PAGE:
October 10, 2019 - 11:34 AM EDT
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Solid majority of Canadians oppose offshore oil and gas drilling in Canada’s Arctic

Sixty-five per cent of people in the territories and 58 per cent in the provinces want current ban extended to 2026. More than half of Canadians support a permanent ban. What will our next government do?

Ottawa, ON, Oct. 10, 2019 (GLOBE NEWSWIRE) -- While candidates across the country debate Canada’s fossil-fuel future and the climate crisis, a solid majority of Canadians have already made up their minds when it comes to oil and gas development in Canada’s North.  

According to an Environics Research poll released today by WWF-Canada, fifty-eight per cent of people in the provinces and sixty-five per cent in the territories want the current federal government ban on new oil and gas licenses in Canada’s Arctic extended by another five years to 2026.  

When it comes to a permanent ban on offshore drilling, just over half of Canadians support that policy compared to around 40 per cent who are opposed.  
 
The survey also revealed more than six in 10 Canadians say Canada should not permit drilling for Arctic oil because of environmental concerns such as spills and carbon emissions. This is twice the number of Canadians who say drilling should be allowed for its economic benefits. 

This matters right now because we’re approaching Election Day. Canada’s next government must decide whether to renew or lift the federal Arctic oil moratorium on new licenses, which expires in 2021. The Nunavut Impact Review Board has already recommended extending the ban in Baffin Bay and Davis Strait for “at least a decade” due to knowledge gaps of the local environment and an overall lack of regulatory, industry and infrastructure readiness in Nunavut.  
 
The previous NWT government supported lifting the Arctic oil moratorium and various federal politicians and industry leaders have promoted the Arctic’s potential for oil and gas development. But public opinion is unequivocal.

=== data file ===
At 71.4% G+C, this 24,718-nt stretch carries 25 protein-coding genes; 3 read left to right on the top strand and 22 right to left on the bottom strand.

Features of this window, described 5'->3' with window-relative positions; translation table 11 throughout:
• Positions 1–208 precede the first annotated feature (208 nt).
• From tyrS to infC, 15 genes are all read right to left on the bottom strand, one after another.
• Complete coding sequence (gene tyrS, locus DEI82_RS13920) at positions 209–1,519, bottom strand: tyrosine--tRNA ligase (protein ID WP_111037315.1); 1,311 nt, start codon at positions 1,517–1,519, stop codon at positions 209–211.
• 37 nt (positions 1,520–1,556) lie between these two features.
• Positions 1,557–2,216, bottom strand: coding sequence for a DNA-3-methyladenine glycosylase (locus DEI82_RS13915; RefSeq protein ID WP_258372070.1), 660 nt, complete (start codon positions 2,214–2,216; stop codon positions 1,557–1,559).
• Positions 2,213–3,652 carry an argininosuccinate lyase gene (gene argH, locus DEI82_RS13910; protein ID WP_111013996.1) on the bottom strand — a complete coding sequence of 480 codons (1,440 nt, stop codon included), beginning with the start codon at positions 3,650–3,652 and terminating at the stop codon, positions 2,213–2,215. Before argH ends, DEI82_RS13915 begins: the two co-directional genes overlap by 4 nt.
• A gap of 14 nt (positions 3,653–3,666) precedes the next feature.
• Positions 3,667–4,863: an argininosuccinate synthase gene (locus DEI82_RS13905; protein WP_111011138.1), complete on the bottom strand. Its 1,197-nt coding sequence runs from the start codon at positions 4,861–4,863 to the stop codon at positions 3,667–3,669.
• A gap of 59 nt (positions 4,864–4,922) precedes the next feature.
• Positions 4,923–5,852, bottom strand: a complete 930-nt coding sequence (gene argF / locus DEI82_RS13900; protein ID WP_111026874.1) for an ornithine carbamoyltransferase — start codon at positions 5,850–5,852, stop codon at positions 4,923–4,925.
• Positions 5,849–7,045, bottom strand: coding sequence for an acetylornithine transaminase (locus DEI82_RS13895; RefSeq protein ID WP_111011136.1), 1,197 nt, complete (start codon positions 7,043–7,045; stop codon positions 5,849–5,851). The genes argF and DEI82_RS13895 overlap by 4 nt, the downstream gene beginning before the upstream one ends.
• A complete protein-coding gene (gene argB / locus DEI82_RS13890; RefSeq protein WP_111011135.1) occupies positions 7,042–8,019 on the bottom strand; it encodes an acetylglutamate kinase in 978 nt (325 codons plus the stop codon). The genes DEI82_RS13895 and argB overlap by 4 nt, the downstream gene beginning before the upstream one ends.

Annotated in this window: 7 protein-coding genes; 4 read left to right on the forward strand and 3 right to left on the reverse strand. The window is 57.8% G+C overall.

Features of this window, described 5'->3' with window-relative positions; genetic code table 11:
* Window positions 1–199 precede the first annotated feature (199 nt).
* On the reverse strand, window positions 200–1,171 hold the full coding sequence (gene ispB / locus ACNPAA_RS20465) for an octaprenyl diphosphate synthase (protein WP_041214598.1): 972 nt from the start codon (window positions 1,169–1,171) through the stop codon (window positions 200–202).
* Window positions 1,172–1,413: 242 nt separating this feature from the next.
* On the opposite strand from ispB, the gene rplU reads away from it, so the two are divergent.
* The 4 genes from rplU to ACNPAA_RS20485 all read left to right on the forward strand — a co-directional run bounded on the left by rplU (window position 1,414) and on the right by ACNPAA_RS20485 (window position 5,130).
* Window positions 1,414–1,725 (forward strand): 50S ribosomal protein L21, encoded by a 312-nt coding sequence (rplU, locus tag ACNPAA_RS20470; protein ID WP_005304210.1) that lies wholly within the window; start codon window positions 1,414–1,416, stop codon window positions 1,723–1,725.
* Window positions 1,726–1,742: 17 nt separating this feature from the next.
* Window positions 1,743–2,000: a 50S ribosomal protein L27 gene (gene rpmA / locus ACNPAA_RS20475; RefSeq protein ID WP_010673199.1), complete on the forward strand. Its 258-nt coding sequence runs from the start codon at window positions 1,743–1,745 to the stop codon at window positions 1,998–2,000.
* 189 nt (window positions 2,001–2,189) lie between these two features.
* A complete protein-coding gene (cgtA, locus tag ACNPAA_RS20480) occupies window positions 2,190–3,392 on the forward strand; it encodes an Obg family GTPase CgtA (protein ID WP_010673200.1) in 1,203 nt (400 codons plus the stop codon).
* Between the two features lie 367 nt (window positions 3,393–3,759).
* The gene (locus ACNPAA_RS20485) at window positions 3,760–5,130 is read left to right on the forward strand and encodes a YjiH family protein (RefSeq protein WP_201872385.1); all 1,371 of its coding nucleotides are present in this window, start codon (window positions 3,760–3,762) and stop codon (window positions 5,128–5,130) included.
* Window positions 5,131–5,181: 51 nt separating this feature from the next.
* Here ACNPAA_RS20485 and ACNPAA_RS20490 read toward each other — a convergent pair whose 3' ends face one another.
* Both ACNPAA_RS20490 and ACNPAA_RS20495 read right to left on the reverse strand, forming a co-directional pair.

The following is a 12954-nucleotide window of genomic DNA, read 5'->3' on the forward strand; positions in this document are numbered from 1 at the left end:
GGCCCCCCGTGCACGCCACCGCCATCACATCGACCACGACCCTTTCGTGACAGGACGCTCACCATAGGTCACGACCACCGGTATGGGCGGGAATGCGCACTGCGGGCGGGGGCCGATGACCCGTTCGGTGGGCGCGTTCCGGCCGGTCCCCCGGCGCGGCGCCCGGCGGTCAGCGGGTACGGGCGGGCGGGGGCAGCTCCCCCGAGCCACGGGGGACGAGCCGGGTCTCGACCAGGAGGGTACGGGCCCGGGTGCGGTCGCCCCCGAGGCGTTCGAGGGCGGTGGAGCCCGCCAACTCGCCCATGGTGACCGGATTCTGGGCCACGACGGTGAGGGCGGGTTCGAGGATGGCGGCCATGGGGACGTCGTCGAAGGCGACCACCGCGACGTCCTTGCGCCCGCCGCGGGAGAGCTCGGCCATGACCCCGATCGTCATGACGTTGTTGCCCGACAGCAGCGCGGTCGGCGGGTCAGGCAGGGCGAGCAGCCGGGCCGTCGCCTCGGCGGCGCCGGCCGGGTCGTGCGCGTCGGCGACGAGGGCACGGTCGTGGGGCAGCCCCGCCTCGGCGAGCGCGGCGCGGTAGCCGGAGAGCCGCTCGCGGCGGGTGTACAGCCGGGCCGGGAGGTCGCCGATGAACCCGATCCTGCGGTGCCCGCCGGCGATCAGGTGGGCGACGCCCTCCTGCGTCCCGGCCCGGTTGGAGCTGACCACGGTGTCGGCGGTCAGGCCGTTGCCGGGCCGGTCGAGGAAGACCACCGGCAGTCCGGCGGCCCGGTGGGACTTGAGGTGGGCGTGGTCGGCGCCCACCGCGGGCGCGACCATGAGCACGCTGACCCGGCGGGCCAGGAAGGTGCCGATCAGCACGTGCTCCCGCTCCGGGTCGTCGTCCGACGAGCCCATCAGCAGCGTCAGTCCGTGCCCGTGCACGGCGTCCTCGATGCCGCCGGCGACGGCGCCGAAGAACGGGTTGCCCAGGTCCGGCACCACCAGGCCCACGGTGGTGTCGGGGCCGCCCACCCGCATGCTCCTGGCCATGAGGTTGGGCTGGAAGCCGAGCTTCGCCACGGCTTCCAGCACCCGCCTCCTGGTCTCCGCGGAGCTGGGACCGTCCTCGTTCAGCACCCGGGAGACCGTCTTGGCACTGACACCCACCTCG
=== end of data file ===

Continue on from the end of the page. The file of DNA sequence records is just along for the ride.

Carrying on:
These poll results support WWF-Canada’s position that Arctic drilling is not safe for the sensitive marine environment and simply cannot be reconciled with our climate targets. We must put wildlife and people first.  

Mark Brooks, Arctic Oil & Gas Senior Specialist, says:  

“As we saw during the massive Sept. 27 climate strikes, Canadians are extremely concerned about climate change and the environment. Our next government must listen to the majorities in both the north and south who want the Arctic drilling moratorium extended or made permanent.”  

Megan Leslie, president and CEO, says: 

“What does each party plan to do should they form government — start drilling for Arctic oil, extend the moratorium, or pass a permanent ban? Will the wishes of Canadians be respected or ignored? These are the questions that candidates and leaders must be asked. The rest of us have already answered.” 

A full copy of the Environics survey can be found here

About the Poll: 

The findings are based on a two-part survey conducted with a sample of 1,011 telephone interviews in the provinces between May 13–19, 2019 and 1,000 in the territories (as well as small samples in Nunavik, Northern Quebec and Nunatsiavut, Labrador) between June 7 and July 8, 2019. Quotas were set by region, age, gender (in the provinces) and by Indigenous identity within region (in the territories) to ensure the final sample is representative of the respective populations, according to the most recent Census data. The margin of sampling error for a sample of 1,000 is plus or minus 3.1 percentage points, at the 95 per cent confidence level. 

About World Wildlife Fund Canada: 

WWF-Canada creates solutions to the environmental challenges that matter most for Canadians. We work in places that are unique and ecologically important, so that nature, wildlife and people thrive together. Because we are all wildlife. For more information, visit wwf.ca

Joshua Ostroff, senior editorial specialist
WWF-Canada
416-529-2967
[email protected]

Joy D'Souza, senior communications specialist
WWF-Canada
647-264-6776
[email protected]

Source: GlobeNewswire (October 10, 2019 - 11:34 AM EDT)

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